Objective: To examine white coat adherence over time in children with epilepsy.
Study design: This was a longitudinal prospective study to examine medication adherence prior to and following consecutive clinic visits over a 13-month period in 120 children with newly diagnosed epilepsy (M(age) = 7.2 ± 2.9 years; 38% female) and their caregivers. Electronic monitors were used to assess adherence and ordinal logistic regression models were employed.
Results: Results demonstrated white coat adherence, with adherence increasing during the 3 days preceding clinic visits. Data also revealed a significant interaction, whereby adherence increased following initial clinic visits, but decreased following the last clinic visit.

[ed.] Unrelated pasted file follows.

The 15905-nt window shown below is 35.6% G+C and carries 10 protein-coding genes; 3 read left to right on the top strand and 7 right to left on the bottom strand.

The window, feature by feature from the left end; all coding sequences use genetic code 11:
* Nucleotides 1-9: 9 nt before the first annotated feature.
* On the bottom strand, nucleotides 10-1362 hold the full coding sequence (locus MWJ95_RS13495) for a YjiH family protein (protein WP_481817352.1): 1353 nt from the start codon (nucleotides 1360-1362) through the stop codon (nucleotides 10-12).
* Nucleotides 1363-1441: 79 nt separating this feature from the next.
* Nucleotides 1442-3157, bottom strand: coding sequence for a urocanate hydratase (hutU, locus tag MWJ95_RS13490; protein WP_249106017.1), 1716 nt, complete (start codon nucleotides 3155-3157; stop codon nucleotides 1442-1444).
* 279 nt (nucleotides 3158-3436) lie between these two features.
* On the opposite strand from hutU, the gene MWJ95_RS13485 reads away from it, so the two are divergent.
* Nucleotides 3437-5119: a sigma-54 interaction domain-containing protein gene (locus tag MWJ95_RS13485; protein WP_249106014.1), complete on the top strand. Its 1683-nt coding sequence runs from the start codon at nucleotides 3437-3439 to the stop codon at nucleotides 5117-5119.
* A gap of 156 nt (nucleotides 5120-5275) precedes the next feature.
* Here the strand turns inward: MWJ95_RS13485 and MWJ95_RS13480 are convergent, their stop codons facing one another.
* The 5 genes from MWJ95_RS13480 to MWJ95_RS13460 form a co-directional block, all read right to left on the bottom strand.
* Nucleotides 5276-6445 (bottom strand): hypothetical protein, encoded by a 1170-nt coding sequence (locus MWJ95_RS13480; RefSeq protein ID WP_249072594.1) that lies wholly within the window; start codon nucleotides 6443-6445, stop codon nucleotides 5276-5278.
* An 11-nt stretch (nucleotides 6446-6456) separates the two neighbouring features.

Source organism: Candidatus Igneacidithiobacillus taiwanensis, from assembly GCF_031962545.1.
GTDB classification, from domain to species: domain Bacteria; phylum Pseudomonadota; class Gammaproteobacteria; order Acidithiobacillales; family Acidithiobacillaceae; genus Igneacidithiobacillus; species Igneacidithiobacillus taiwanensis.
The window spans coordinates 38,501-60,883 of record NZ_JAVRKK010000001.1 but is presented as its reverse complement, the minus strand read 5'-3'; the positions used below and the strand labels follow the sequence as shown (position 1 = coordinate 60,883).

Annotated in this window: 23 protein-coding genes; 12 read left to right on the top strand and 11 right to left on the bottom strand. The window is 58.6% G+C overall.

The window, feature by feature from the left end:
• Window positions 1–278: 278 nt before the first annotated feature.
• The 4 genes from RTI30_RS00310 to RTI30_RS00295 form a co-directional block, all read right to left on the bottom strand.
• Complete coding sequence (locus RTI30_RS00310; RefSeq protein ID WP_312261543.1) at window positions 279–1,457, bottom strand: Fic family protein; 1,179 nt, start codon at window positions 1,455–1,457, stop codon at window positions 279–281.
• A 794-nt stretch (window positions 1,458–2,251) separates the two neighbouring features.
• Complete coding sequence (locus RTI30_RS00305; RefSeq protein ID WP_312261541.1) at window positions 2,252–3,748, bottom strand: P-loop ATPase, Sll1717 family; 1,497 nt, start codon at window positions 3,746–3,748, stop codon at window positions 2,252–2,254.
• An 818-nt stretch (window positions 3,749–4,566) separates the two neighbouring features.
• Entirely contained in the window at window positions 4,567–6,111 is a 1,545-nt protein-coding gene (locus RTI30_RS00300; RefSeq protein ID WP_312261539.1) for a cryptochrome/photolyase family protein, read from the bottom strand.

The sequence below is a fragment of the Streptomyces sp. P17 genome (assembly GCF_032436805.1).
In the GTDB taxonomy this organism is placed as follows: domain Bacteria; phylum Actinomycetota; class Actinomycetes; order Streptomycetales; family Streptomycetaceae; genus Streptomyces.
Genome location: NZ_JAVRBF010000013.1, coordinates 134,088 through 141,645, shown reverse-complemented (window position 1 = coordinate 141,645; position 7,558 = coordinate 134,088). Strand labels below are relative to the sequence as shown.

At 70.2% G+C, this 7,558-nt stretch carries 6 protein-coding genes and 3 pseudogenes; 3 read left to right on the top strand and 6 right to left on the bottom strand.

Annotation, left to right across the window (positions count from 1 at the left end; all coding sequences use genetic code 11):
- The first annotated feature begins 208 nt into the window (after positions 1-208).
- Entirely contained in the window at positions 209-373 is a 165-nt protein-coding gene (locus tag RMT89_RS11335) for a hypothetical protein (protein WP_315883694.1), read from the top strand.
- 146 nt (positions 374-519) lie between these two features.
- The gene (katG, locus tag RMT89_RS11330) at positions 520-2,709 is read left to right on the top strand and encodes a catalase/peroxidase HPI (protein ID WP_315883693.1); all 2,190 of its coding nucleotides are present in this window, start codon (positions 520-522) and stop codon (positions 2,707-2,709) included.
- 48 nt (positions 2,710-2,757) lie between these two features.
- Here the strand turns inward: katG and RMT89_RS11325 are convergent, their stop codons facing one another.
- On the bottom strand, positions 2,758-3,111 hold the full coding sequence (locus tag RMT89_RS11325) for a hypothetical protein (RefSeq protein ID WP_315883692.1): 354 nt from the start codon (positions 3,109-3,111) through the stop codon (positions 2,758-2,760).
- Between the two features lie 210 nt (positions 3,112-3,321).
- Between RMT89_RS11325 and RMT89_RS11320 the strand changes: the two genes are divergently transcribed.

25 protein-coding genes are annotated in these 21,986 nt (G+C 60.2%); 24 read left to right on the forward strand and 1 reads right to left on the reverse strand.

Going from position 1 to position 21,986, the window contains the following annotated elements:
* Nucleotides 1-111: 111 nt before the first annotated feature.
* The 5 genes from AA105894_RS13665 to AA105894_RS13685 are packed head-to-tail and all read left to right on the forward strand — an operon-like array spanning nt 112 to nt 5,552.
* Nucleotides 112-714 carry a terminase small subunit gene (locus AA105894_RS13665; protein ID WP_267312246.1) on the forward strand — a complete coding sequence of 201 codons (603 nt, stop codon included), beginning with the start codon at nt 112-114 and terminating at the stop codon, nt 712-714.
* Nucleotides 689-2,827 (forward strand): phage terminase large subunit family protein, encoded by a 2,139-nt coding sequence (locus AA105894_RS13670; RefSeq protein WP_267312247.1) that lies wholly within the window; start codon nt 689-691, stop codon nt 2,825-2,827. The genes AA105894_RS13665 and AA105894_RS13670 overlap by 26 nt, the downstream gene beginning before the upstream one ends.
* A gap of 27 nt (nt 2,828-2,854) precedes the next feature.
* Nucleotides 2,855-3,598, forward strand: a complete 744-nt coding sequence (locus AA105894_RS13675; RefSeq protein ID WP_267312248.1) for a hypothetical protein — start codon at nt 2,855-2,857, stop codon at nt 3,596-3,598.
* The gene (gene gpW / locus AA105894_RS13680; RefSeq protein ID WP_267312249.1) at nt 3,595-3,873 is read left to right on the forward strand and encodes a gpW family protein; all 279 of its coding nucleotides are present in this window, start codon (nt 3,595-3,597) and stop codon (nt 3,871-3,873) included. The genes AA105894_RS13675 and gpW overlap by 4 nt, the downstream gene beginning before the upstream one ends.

Conclusions: White coat adherence occurs for children with newly diagnosed epilepsy. Increased awareness of white coat adherence has important implications for clinical decision-making and should be examined in other pediatric populations. Increased monitoring of medication patterns can help clinicians avoid unnecessary changes to the treatment regimen. Interventions targeting improved communication around adherence behaviors are necessary to maximize therapy benefits.
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